Dr Zoe says walking can reduce risk of dementia
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A new study however, has linked levels of HDL to a person’s risk of dementia.
Published in the Alzheimer’s Association online journals, the study concluded: “Our findings show that HDL, triglyceride, and glucose levels measured in early to middle adulthood are significantly associated with incident AD [Alzheimer’s disease] later, which suggest that early intervention to maintain healthy HDL levels may improve cognition and lower AD risk.”
The summary suggests the healthier a person’s levels of HDL cholesterol, the less likely they will be to develop Alzheimer’s disease, the most common form of dementia.
However, the study adds: “Studies combining multiple prospective cohorts with long follow-up periods that collectively contain much larger samples of non-AD dementias…will be necessary to address this question.”
While the link between cholesterol and dementia is one that is yet to be fully established in scientific data, it is nevertheless highly recommended that cholesterol levels are kept at a healthy level.
High cholesterol can dramatically increase the risk of heart disease and affect overall health.
Although the consequences are potentially severe if left untreated, high cholesterol is easily treatable through lifestyle changes.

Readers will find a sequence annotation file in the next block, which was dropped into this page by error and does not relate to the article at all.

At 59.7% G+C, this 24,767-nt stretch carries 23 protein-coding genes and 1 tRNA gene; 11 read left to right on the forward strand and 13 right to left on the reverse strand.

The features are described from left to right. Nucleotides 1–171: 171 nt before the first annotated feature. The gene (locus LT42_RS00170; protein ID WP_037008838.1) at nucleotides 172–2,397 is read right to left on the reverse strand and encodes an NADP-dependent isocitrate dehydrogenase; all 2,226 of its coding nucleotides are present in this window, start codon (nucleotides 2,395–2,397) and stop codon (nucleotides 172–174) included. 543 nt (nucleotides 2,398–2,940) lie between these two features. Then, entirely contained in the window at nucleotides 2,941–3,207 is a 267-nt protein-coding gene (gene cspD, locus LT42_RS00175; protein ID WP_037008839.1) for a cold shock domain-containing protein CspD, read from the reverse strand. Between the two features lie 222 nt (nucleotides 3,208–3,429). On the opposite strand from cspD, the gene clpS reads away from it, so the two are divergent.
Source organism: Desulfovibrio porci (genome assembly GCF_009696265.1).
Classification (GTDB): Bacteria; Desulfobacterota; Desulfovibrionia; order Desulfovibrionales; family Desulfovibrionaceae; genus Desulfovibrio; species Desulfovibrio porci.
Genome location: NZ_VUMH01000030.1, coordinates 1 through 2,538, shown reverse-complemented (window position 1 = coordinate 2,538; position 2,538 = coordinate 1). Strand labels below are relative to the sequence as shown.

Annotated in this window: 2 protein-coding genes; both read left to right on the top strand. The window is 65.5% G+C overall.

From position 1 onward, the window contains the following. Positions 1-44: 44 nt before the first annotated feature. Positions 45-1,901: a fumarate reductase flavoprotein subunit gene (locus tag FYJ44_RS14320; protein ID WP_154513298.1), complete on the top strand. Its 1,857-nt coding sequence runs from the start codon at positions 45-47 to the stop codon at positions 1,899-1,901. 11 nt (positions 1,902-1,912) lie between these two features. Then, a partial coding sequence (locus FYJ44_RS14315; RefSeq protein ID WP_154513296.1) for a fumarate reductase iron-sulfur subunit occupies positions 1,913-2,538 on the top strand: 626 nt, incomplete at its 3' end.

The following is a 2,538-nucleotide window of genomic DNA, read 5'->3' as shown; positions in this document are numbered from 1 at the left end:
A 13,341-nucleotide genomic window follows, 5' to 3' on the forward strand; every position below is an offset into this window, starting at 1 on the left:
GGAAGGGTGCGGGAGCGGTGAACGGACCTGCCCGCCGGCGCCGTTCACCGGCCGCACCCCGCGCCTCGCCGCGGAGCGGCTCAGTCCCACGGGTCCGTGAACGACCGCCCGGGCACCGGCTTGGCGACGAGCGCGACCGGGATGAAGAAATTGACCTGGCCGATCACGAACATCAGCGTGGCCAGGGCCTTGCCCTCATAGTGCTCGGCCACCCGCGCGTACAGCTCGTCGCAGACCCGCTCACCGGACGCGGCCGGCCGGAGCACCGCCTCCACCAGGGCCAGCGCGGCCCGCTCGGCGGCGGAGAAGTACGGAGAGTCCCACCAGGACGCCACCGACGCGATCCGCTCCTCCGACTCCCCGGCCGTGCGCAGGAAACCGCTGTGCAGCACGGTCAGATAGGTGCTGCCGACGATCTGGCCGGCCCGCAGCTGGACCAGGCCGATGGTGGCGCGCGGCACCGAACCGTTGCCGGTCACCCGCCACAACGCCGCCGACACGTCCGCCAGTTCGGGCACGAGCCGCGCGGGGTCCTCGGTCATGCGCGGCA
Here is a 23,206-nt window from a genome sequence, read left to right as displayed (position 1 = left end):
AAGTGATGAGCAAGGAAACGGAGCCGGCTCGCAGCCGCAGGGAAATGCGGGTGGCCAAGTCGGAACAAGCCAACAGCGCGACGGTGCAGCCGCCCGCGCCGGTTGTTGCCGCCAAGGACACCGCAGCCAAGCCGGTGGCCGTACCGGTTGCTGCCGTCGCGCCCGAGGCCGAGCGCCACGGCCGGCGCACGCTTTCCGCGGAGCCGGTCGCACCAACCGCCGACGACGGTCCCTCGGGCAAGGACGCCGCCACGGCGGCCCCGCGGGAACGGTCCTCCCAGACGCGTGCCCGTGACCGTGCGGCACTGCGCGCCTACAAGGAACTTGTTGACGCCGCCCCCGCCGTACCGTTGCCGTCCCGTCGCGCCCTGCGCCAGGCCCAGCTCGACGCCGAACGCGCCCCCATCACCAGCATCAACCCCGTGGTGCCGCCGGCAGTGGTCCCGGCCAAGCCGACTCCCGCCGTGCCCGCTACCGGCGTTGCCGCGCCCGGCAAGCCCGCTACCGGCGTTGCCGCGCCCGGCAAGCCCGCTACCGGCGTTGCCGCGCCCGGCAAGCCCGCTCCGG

These include eating a healthy, balanced, diet, regular exercise, quitting smoking, and reducing consumption of alcohol.
It is also possible to take medicines to control cholesterol levels if lifestyle changes don’t work.
The most common medication used for this purpose are statins.
The NHS says: “They reduce the amount of cholesterol your body makes. You take a tablet once a day. You usually need to take them for life.”
Other medications used for the purpose of treating cholesterol include:
• Bile acid sequestrants
• Bempedoic acid.
Although there are a number of treatments for high cholesterol, the same cannot be said of dementia.
In recent years the world’s approach to dementia has changed.
For decades it was seen as an inevitable part of ageing, that as the body declined, so did the mind.
Today the world is different and dementia is now seen as a disease, one that can be treated.
As a result, millions of pounds is going into research and the development of treatments.
Dr Cara Croft from Race Against Dementia said she and other dementia specialists were confident of a new treatment within the next decade.
These new developments could help extend the lives of many and give loved ones a few more months or years before they suffer the first death of their family member.
For more information on dementia contact the NHS or consult with your GP.
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